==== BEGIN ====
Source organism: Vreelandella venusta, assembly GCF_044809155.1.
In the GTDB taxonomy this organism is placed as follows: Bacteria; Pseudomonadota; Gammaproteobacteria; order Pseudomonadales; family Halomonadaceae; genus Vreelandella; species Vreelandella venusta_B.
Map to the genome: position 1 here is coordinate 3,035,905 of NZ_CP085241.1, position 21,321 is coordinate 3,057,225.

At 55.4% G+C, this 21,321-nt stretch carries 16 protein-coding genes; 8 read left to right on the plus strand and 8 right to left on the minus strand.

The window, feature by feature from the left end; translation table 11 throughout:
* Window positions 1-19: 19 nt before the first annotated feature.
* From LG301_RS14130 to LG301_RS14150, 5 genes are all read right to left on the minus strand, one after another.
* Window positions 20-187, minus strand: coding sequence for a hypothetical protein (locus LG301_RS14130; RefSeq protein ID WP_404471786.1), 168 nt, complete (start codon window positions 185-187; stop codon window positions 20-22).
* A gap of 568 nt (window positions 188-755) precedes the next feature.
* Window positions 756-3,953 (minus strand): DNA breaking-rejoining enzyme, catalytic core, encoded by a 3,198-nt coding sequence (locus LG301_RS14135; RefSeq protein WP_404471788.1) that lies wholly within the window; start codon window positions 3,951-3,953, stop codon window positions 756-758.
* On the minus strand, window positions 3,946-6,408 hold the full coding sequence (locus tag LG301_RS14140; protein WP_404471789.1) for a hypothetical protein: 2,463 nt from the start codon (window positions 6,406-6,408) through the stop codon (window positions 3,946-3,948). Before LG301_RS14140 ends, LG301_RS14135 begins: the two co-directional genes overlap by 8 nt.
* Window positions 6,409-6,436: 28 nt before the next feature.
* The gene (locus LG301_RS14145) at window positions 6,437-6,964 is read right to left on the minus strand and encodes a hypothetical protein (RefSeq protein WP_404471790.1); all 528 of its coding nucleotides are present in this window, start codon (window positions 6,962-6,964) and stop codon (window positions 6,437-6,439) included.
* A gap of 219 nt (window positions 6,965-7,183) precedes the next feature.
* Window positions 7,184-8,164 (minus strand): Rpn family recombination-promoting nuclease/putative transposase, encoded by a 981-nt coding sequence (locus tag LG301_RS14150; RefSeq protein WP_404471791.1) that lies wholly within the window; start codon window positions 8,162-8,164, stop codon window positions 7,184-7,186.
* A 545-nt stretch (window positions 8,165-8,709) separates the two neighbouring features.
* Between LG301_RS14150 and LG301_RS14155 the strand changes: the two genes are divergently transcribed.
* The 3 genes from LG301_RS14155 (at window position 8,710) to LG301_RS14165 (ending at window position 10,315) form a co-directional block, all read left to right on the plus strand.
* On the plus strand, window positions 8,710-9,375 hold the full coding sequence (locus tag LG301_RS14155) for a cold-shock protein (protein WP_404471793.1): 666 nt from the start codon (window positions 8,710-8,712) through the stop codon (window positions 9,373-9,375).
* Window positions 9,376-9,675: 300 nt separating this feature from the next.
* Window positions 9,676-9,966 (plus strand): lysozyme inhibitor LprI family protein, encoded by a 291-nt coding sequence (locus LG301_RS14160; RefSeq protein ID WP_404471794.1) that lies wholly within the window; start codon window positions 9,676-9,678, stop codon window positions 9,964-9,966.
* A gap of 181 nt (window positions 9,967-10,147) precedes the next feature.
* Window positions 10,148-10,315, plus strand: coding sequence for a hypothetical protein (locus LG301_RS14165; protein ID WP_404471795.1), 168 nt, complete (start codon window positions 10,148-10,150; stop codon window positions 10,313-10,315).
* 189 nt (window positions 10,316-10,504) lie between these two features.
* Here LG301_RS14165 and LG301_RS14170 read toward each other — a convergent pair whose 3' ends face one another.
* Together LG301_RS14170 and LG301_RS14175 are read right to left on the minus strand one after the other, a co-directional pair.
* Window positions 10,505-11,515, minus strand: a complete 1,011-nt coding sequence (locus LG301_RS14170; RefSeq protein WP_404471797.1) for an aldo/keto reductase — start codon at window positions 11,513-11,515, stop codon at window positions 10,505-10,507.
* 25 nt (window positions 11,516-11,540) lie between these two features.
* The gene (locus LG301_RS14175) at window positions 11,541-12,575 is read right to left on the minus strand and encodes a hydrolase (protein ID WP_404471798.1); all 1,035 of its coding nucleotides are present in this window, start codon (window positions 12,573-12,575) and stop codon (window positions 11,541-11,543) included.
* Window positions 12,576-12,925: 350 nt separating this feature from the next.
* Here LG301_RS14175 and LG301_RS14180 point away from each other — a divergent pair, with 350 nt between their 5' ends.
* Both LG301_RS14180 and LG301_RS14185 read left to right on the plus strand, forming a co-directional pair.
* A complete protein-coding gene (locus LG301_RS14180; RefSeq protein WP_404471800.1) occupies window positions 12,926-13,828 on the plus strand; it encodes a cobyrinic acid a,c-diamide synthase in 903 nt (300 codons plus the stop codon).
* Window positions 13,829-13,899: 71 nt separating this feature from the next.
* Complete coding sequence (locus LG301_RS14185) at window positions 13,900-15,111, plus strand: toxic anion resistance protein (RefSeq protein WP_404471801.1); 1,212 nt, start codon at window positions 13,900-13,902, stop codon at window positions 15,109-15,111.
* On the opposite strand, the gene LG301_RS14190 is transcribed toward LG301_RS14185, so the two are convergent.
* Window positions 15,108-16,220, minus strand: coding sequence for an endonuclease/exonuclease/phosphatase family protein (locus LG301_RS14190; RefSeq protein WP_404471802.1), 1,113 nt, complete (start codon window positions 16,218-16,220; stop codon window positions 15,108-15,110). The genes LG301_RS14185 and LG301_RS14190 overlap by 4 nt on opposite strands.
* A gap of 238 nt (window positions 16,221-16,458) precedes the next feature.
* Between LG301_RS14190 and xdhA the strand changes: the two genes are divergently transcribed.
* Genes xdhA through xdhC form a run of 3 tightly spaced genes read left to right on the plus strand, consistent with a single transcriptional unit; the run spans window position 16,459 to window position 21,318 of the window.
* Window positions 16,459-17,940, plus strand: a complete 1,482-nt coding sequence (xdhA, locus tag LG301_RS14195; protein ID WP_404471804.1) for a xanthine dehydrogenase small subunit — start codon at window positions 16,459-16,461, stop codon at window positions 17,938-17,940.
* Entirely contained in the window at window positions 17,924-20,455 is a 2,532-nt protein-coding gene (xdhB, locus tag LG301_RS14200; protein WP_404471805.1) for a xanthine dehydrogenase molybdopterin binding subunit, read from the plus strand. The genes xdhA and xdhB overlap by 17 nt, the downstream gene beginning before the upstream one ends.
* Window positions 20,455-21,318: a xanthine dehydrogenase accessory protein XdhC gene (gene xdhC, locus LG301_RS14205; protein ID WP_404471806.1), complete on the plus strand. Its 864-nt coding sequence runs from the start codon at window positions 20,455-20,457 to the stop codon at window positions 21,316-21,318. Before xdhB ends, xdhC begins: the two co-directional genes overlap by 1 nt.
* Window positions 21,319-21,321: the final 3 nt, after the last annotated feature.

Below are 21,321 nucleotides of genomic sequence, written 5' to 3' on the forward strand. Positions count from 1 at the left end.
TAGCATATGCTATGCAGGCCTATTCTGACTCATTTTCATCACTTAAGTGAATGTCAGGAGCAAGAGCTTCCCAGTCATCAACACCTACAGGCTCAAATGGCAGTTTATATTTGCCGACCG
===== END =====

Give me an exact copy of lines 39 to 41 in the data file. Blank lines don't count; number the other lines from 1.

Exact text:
* Between LG301_RS14190 and xdhA the strand changes: the two genes are divergently transcribed.
* Genes xdhA through xdhC form a run of 3 tightly spaced genes read left to right on the plus strand, consistent with a single transcriptional unit; the run spans window position 16,459 to window position 21,318 of the window.
* Window positions 16,459-17,940, plus strand: a complete 1,482-nt coding sequence (xdhA, locus tag LG301_RS14195; protein ID WP_404471804.1) for a xanthine dehydrogenase small subunit — start codon at window positions 16,459-16,461, stop codon at window positions 17,938-17,940.